Goodbye Kafka.

Kafka is not good company, he gets under your skin, he gives me the creeps.

Monday, December 1, 2014

Gridlock unmasked.

Writing takes me naturally rightwards.  

I wonder in an instant what might go on in a writer's head who habitually writes leftwards, or downwards, once asked to compose in what for me seems a natural direction.

Presented with a page, or at least this blog's page arranged in portrait, I lose myself in landscape, in emotion, in dialogue...

The page becomes an abstraction. It is a lure.  The page has more presence than we can imagine.

Ceci n'est pas une page.

An indication of how a blog page is far from neutral shrieked out at me when when I was invited to write for Edcontexts.

I was writing in unfamiliar surroundings.

It was like playing cello on a borrowed instrument.

Something was wrong.

OK, it was a blog editor pretty much like any other blog editor, but the formating was all wrong.

I was away from home.

The title which emerged can be read on a number of levels: 'Writing to order.'

So all of this is background for my current foregrounded dialogue with Kevin Hodgson which concerns what it is to write in  a digital context.

Exploring this question, a number of blog posts, scribbles and sketches are emerging.

They are a continuation of exploratory work that I have been doing since Rhizo14.

Artistic constraints

I have been lurking on the periphery of #digiwrimo, which I have understood to be an investigation into digital storytelling or writing.

Browsing hashtags (that seems so natural to me now) I came across #25wordstory.

I have to say that Twitter and haiku both appeal to me for their imposed length constraints, so #25wordstory seemed like fun.

The #25wordstory which came out of this challenge was an investigation into the feeling of constraint.  It was the spark for a new story game, based on a Soduku grid sort of affair.

I set up a #25word by #25word Google spreadsheet and wrote my story across the top of the sheet.

The fact of each word being separated in a self-contained cell distorted the flow of the writing.

The movement of the cursor from cell to cell changed the relationship with the story.

Immediately a range of questions and emotions were provoked:

C'est du Kafka

I felt emprisoned by the frame.
I felt crab-like or insect-like in my movement.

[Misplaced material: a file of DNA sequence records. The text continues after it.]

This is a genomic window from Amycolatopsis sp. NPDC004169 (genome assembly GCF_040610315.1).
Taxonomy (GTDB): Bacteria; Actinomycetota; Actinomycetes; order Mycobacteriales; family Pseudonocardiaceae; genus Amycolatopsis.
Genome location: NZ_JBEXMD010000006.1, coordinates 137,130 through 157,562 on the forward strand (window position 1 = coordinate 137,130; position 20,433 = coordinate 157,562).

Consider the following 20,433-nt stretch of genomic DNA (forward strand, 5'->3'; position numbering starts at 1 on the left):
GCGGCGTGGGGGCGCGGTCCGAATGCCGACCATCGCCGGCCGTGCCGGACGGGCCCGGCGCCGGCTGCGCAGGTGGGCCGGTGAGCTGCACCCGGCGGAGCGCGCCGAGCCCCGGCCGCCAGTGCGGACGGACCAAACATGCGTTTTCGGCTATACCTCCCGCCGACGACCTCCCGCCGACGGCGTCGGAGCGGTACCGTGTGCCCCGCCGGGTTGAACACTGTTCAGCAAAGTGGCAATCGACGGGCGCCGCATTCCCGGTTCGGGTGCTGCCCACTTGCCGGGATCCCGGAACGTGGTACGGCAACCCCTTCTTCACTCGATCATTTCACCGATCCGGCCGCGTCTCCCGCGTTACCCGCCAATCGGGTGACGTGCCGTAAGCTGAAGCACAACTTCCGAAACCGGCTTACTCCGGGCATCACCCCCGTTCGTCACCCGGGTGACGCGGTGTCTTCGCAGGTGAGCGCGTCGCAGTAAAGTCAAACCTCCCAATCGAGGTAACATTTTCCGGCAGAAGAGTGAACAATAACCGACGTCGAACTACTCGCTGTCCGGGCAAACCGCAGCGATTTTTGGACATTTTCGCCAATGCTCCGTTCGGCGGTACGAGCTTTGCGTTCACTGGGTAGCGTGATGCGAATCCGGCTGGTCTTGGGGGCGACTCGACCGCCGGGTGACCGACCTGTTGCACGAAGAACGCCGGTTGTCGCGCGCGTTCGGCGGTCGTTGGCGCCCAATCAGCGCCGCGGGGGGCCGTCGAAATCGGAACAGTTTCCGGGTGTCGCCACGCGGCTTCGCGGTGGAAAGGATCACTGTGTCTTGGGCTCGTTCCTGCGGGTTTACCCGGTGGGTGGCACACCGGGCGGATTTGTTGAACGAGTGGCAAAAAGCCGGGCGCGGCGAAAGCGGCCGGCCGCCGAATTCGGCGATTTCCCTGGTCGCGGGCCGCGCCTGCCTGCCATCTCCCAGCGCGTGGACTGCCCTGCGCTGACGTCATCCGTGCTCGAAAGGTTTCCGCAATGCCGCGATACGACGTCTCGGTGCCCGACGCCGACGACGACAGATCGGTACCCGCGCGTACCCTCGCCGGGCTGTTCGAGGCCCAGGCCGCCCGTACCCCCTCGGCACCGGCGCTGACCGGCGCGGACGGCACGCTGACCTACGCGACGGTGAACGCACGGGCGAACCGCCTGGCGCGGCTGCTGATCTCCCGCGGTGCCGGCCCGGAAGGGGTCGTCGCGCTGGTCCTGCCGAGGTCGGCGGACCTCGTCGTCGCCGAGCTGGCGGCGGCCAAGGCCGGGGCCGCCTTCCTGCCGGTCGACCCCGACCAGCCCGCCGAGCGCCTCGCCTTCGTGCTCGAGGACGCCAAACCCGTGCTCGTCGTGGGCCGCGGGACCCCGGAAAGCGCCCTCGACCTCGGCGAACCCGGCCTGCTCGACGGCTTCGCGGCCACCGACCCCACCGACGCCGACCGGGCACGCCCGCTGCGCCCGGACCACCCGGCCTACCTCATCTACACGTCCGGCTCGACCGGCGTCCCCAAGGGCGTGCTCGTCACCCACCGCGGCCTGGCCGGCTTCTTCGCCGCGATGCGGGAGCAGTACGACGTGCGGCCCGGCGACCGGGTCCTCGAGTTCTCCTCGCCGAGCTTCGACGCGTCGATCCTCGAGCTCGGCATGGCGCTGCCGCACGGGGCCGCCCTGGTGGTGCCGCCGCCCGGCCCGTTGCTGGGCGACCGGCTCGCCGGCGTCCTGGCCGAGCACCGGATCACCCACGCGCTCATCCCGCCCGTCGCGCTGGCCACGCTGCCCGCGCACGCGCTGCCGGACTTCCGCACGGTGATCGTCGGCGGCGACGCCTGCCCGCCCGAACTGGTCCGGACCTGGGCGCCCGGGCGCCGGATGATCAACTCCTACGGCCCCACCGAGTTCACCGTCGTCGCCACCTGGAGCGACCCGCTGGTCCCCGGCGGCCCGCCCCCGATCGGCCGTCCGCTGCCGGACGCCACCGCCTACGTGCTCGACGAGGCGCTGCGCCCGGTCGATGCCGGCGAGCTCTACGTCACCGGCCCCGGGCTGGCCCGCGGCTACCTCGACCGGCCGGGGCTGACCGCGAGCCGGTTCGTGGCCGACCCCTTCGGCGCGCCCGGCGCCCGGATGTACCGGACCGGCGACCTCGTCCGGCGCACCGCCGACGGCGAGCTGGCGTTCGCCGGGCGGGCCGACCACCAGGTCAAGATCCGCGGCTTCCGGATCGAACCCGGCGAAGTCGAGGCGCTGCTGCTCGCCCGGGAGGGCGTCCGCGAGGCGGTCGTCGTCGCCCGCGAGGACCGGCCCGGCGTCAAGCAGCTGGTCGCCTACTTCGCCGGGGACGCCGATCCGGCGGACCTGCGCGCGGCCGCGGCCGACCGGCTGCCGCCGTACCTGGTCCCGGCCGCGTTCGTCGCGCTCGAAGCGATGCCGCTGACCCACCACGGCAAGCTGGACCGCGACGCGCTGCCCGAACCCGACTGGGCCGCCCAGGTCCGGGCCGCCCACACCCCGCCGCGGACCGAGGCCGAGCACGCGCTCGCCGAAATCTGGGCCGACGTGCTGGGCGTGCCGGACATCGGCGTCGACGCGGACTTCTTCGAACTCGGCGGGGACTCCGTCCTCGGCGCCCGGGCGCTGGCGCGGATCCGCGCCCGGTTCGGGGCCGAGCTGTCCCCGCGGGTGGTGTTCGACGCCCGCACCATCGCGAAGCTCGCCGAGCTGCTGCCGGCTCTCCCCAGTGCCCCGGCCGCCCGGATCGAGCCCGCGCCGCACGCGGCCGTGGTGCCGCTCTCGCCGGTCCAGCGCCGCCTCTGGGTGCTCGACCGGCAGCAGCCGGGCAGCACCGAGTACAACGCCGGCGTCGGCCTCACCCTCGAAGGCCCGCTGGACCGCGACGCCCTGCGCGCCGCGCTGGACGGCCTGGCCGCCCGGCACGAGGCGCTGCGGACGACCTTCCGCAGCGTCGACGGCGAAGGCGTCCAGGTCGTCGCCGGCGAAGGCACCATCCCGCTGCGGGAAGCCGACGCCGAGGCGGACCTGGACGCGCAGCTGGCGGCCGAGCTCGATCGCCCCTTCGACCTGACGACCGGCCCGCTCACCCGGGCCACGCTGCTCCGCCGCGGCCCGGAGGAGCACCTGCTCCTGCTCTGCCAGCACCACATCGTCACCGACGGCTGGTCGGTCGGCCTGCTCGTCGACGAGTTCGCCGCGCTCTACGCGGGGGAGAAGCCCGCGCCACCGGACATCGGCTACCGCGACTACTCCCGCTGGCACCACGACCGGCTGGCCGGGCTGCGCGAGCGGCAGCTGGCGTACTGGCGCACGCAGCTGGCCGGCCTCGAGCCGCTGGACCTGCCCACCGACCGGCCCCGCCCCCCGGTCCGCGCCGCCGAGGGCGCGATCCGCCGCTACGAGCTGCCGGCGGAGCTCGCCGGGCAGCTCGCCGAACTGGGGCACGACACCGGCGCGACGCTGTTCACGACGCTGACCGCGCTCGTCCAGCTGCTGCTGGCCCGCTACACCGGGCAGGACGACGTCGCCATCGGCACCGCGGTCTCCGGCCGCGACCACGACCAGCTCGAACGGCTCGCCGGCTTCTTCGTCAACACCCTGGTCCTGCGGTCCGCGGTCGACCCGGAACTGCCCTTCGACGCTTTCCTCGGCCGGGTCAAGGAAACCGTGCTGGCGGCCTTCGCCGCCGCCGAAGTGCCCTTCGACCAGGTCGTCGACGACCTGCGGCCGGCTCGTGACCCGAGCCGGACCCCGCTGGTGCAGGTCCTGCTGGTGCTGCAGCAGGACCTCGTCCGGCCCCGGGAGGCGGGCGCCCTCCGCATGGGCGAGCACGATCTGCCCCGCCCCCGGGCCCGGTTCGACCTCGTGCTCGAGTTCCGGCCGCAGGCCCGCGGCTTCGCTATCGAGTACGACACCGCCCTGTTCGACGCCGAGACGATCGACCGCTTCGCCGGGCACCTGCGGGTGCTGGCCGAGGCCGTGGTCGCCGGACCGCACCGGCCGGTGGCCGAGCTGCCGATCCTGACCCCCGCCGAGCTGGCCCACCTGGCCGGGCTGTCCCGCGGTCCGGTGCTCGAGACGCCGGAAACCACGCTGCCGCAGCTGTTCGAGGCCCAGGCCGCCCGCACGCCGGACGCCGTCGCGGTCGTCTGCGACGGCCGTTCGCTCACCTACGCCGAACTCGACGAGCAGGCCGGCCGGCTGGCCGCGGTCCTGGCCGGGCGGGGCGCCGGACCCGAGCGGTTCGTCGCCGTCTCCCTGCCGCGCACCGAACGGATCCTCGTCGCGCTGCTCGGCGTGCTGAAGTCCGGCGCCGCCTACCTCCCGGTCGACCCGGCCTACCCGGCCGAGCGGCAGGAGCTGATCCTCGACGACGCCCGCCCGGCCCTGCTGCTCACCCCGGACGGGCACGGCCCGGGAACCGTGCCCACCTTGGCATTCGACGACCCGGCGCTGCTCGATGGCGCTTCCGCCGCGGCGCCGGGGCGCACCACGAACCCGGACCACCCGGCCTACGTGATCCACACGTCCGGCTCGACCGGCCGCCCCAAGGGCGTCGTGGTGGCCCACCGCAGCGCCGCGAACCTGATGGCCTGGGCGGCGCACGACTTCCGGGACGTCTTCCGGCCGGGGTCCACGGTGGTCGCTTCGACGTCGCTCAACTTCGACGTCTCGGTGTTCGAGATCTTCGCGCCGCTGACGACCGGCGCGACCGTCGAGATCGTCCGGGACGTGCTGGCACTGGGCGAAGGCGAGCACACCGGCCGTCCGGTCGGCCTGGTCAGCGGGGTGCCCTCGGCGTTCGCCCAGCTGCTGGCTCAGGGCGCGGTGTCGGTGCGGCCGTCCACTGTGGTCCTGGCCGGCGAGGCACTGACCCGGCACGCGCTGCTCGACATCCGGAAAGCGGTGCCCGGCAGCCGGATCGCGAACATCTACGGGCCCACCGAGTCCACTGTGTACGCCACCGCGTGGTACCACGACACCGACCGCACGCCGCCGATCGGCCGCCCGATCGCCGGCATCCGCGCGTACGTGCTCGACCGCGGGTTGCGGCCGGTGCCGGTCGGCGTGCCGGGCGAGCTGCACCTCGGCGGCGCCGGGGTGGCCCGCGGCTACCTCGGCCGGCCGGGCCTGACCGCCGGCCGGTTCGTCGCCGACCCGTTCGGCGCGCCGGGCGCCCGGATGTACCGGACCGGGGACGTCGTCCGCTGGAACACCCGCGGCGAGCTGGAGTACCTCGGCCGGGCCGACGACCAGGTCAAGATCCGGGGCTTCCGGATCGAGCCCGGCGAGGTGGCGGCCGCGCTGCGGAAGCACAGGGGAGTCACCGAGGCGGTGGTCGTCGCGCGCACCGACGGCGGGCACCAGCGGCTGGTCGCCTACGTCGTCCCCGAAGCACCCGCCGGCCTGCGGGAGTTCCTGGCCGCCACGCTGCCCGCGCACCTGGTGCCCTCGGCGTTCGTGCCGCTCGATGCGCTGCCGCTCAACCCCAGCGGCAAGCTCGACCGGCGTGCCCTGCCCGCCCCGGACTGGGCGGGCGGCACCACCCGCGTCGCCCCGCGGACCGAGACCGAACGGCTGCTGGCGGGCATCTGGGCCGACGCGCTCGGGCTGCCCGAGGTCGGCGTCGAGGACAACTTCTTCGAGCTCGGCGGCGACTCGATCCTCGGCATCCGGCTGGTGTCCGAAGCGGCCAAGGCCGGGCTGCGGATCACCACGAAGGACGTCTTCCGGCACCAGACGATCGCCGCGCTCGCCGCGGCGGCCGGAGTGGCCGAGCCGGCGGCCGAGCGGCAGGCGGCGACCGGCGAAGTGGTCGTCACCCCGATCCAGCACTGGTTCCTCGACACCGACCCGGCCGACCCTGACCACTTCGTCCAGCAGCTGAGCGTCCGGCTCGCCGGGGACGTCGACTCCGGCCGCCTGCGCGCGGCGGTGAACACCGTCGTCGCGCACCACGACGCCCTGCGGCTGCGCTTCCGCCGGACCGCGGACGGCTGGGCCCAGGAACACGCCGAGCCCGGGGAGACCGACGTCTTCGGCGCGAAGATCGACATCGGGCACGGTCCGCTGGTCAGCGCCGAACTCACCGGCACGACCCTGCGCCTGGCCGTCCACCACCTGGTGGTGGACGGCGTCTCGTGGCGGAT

Images of Kafkaesque metamorphosis crept out of the page.

“What's happened to me,' he thought. It was no dream.” 

I felt a certain degree of claustrophobia.

I felt a sudden paranoia when I was joined in the page by a number of anonymous animals.

The arrival of Kevin in the sheet, lifted the feeling of paranoia. It is extraordinary how a recognisable avatar can give a feeling of security.

Kevin started playing with the constaints, writing stories diagonally, changing unannounced rules.

Yes, the rules what were the rules?

Caught in the grid, it seemed that we were indeed in a game with implicit rules.

This impression was confirmed to me when Susan Watson, I think it was, asked me whether there were any rules?

Following the explorations of Kevin in real time, I saw steps, moutains, slopes, appear graphically across the sheet.

The grid now had contours. What the hell was/is the story?

The story/ies climbed 'up' the sheet.

This is one of the reasons that when Kevin talked of it being a "view from above" I was not at all sure that I was looking from above or was inside the story, or whether the sheet was struggling to find a third or fourth dimension.  If pushed, I would venture fourth dimension.

Maybe I'm amazed?

Tanya appeared in the Twitter stream, and joined in the fun, and discussion sparked around what on earth we were doing in a spreadsheet.

Well I had not really thought  through the choice of a spreadsheet, it just appealed to me.

It was like trying to walk, write or read, through a maze, she said.

I myself had a similar impression as words appeared to connect vertically down columns, across rows and diagonally up and down yellow hills.

Fragments of stories, unusual combinations of verbs, feelings, prepositions stuck incongrously together hitting up against the frame of grammar, sense, and the spreadsheet enclosure.

I suddenly started seeing how apparently absurd constraints were releasing more creative possibilities.

Always the same questions of convention, language, writing, game-play, puzzle, authorship, presence and freedom rose up out of the cells.

What was/is freedom?

Kevin wrote of considering these stories as landscapes. I feel that these spaces are more than landscapes, they are strange actors in a Greek play, masked, choral, disturbing.

We are haphazard intruders in a strangely unfamiliar land, a narrative land that we take too much and too quickly as read.

I feel we are bumping up against the constraints of our prisons, our homes?

This is perhaps a first and an only step that we can knowingly take towards a relative and unsatisfactory freedom.

Someone, I don't know who, had written a word...

 "C-H-A-O-S "

across five columns.

I suspect the fifth column. [find hidden link]

OMG it is, we are, they are, he/she is the FIFTH COLUMN.

"I had no choice except to write myself out."

William Burroughs.